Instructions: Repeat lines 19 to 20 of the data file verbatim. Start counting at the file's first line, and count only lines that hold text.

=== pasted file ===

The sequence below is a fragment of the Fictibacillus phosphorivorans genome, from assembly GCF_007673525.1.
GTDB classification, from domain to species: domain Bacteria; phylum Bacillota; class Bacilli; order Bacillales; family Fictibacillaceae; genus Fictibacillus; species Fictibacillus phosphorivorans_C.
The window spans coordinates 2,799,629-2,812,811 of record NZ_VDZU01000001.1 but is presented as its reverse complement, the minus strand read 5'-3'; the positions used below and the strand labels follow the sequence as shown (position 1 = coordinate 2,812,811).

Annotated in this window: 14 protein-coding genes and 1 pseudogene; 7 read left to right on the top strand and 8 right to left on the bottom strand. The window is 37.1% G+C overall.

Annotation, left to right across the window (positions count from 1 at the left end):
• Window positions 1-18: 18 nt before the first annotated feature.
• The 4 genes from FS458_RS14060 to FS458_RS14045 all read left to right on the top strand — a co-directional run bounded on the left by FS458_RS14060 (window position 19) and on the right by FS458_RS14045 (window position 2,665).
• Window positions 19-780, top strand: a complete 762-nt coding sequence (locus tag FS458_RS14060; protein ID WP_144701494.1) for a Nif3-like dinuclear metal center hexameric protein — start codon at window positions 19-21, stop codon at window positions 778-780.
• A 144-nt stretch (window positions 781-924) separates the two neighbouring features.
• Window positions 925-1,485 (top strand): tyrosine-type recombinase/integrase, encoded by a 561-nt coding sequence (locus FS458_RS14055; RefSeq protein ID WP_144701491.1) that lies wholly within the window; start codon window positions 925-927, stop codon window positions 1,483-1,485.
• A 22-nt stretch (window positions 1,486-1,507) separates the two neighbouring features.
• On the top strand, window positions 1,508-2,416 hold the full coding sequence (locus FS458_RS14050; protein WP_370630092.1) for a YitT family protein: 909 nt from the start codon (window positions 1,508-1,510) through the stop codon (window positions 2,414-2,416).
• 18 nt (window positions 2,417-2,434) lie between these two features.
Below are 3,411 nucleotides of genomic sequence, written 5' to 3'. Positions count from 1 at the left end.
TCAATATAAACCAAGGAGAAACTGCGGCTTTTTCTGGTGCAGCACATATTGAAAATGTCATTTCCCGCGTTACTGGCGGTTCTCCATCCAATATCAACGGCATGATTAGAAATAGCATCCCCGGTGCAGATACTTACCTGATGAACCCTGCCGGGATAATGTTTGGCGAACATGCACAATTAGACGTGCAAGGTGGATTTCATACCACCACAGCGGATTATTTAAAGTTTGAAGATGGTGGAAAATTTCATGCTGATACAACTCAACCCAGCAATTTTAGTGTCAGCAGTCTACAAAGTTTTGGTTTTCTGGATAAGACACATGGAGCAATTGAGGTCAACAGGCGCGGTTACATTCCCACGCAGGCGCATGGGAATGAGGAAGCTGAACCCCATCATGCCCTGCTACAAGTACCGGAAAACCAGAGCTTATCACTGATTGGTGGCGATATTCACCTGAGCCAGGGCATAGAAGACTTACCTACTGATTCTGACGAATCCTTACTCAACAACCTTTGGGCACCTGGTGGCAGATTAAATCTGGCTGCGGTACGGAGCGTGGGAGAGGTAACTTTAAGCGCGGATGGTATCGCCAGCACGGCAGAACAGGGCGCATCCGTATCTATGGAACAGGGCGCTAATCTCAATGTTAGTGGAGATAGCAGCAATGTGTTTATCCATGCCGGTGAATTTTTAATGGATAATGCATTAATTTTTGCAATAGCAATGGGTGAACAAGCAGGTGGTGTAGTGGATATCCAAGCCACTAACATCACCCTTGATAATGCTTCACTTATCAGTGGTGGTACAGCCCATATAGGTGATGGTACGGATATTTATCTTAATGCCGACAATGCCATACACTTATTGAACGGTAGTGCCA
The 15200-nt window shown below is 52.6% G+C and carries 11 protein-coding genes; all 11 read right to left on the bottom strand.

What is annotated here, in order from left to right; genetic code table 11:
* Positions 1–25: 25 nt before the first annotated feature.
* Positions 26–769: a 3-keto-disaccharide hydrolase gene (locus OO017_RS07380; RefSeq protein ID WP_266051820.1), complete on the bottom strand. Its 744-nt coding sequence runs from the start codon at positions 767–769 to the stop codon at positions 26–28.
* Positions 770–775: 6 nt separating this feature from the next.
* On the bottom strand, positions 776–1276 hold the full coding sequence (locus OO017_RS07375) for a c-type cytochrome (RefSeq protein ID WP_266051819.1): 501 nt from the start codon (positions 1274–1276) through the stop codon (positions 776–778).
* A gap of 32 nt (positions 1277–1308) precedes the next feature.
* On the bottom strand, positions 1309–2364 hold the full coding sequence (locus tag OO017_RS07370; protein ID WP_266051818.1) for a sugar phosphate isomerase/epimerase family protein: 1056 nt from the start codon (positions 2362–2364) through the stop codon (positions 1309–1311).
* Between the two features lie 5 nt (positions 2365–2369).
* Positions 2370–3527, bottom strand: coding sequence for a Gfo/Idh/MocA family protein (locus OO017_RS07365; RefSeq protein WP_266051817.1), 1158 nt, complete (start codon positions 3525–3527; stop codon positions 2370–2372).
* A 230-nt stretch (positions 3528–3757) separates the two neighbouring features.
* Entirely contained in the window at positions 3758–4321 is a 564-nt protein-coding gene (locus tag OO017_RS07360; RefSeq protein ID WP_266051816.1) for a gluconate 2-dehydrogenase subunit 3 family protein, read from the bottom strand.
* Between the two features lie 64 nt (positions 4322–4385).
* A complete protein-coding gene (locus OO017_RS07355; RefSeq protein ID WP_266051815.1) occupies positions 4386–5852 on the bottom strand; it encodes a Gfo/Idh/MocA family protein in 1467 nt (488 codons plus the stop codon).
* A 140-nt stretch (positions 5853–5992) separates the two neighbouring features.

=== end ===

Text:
* Positions 26–769: a 3-keto-disaccharide hydrolase gene (locus OO017_RS07380; RefSeq protein ID WP_266051820.1), complete on the bottom strand. Its 744-nt coding sequence runs from the start codon at positions 767–769 to the stop codon at positions 26–28.
* Positions 770–775: 6 nt separating this feature from the next.